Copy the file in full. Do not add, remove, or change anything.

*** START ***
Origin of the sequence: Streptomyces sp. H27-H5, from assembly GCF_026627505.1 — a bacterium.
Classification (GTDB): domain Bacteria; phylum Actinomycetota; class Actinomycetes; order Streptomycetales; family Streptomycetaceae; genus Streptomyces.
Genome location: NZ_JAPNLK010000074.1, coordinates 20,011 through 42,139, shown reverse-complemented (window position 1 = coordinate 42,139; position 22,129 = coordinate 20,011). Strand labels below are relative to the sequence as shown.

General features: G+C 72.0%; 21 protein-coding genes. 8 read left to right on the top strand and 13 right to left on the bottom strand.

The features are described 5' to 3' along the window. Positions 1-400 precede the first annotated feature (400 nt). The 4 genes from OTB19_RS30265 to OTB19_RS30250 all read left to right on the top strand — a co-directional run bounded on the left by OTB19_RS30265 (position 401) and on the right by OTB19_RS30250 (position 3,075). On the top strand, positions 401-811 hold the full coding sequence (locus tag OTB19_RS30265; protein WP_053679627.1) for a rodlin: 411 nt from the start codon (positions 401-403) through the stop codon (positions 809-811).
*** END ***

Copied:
Origin of the sequence: Streptomyces sp. H27-H5, from assembly GCF_026627505.1 — a bacterium.
Classification (GTDB): domain Bacteria; phylum Actinomycetota; class Actinomycetes; order Streptomycetales; family Streptomycetaceae; genus Streptomyces.
Genome location: NZ_JAPNLK010000074.1, coordinates 20,011 through 42,139, shown reverse-complemented (window position 1 = coordinate 42,139; position 22,129 = coordinate 20,011). Strand labels below are relative to the sequence as shown.

General features: G+C 72.0%; 21 protein-coding genes. 8 read left to right on the top strand and 13 right to left on the bottom strand.

The features are described 5' to 3' along the window. Positions 1-400 precede the first annotated feature (400 nt). The 4 genes from OTB19_RS30265 to OTB19_RS30250 all read left to right on the top strand — a co-directional run bounded on the left by OTB19_RS30265 (position 401) and on the right by OTB19_RS30250 (position 3,075). On the top strand, positions 401-811 hold the full coding sequence (locus tag OTB19_RS30265; protein WP_053679627.1) for a rodlin: 411 nt from the start codon (positions 401-403) through the stop codon (positions 809-811).